Authors: Jennie Allen
IN 2017, AFTER LIVING FOR
more than a decade in the same place, my family decided to move to Dallas, Texas. “After eleven years in a city we love,” I wrote in a post online, “we are moving from Austin, Texas, to Dallas…. In the last week, doors closed with schooling for our youngest two, who have learning differences. So, faced with spreading our family all over the city of Austin in three different schools, we chose instead to pull everyone in close and to move near family.”
The post was all true. But it was also incomplete. Yes, the school issue had become a real dilemma. But it also just felt like the sprawling nature of Austin was not working for us anymore. We never saw some of our most beloved friends, and our extended family lived too far away for us to get together on a regular basis. Even with all the amazing people we loved in Austin, we still felt lonely. Would a move help?
When I told one of my family members about our plans, she both celebrated our decision and forecast the doom I feared: “I think your kids will be fine, Jennie. I just worry about you. I’m afraid you’ll be lonely starting over in such a big city.”
I swallowed hard and reupped my commitment to this plan. Zac’s job and my organization could move. And even if they couldn’t, we were craving a new way to live that transcended our jobs and house size. We were ready to see if we could build a life around people.
Now, let me calm your fears: What we are about to discuss here will not necessitate a move for you. So don’t go scrolling Zillow just yet. But something about our family’s experience in starting over from scratch clarified for me was what it takes to build this kind of deeply entrenched community—wherever you may be.
When my husband and kids and I relocated two hundred miles to the north, the move represented the first family-wide upheaval in over a decade. For years, we’d been humming along, making our way through the young-children ages and stages and goings-on of life that everyone knows and loves. We had established rhythms with church, school, sports activities, and all the usual aspects of home and family maintenance. We had our places to shop and hang out. Life was a little isolated but predictable.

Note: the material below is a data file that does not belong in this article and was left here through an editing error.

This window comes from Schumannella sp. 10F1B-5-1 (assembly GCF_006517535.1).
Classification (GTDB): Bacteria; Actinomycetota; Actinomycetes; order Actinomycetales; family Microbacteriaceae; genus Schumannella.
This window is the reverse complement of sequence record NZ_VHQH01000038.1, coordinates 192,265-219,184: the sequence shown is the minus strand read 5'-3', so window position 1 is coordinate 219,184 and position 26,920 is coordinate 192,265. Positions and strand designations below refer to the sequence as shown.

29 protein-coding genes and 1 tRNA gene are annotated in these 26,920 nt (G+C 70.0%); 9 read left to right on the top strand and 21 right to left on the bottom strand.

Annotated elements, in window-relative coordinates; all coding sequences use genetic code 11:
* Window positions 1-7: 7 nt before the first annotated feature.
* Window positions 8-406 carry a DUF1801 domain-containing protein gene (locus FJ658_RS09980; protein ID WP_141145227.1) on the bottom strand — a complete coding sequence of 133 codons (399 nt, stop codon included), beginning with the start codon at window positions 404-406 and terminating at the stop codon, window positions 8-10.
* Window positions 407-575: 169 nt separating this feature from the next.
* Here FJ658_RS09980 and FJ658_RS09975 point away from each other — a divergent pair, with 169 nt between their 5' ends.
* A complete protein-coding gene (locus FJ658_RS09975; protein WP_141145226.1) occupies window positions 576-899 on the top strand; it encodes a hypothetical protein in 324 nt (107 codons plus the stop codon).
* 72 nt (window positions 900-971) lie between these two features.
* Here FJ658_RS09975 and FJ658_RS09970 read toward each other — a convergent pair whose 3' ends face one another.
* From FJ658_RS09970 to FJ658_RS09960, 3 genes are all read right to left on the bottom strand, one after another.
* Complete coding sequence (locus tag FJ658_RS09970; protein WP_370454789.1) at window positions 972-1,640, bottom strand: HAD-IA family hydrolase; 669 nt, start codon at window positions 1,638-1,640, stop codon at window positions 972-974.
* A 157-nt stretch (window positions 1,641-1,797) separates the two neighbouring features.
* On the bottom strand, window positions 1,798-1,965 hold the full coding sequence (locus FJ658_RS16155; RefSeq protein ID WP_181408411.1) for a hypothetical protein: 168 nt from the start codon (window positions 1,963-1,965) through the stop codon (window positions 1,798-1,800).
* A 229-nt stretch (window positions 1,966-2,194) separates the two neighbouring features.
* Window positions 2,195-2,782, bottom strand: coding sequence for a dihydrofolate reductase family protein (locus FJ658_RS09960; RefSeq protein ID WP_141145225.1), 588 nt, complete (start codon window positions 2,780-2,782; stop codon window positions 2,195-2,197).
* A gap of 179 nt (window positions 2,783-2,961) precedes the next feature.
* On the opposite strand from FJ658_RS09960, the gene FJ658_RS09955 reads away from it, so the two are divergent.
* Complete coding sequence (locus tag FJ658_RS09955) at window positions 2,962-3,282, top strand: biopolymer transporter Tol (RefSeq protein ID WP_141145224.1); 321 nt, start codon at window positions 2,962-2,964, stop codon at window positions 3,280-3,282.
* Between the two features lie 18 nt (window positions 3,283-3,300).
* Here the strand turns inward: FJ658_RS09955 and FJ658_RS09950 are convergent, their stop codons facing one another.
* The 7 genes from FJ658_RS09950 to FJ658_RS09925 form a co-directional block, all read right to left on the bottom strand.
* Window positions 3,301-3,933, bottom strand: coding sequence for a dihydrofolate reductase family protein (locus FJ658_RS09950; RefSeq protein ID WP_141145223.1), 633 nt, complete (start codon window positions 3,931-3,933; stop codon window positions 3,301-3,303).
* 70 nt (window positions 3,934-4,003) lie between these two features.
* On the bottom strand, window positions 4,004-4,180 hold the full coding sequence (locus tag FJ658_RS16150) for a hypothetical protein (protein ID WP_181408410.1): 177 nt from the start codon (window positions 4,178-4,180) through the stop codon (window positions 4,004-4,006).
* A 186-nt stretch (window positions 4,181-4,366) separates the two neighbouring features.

And then, the move.
With the exception of Zac’s family and a few friends from previous seasons of life spread across the metroplex, the six of us were starting over. With four anxious kids and my family
members’ gloomy forecast beating back my usual optimism, the stakes seemed ridiculously high.
On the big day, having unintentionally beat the movers by four hours, Zac pulled into our new driveway and exhaled. Was it relief he was feeling, or frustration? I didn’t know, and I’m not sure I cared. I was more concerned about the panic attack building inside me.
I walked through the front door of this place that was supposed to be home. As empty as the rooms felt, the city felt emptier. We were lost here.
Not only did I not know where to buy groceries or get a haircut, but I had four kids who each needed friends, doctors, tutors, mentors, people to call their own. I didn’t know where to turn for help. The ache of needing everything and knowing next to no one intensified. I felt sure that we could settle our home in a few days. But would our souls ever settle again?
“Shoot, I forgot to get rug pads!” I snapped at Zac.
“What?” he said, distracted by the loads needing to be brought in from the car.
“The rug pads!” I was on the verge of tears. The movers would soon be arriving, ready to dump our stuff, and if I could just get those stupid rug pads down first, then we could start to build our life here. But I’d forgotten them. It was nothing, and it was everything. I was spinning.
Zac saw panic flash in my eyes. “I’ll find some pads,” he whispered, as he slipped by.
In the days preceding the move, I’d had the presence of mind to call the college pastor at the church we’d soon be
joining. Did he know of a kind, responsible young woman who could be our babysitter? Cooper, our youngest, was nine at the time, and while many nine-year-olds require little supervision, Cooper’s RPMs have always run high. Given how full my hands would be with the move, the transition of IF:Gathering to a new town, the general nuttiness of establishing a new six-person household, and my own emotional tailspins, I figured a sure, steady presence would be a gift to Cooper—and to me.
Two hours after the trip up I-35, we’d unloaded the car and I was sitting on the dining room floor of our empty new house, crying embarrassing crocodile tears in front of the young and lovely Caroline Parker, who probably wondered what on earth she’d gotten herself into.
“I need help,” I admitted, as if it weren’t obvious.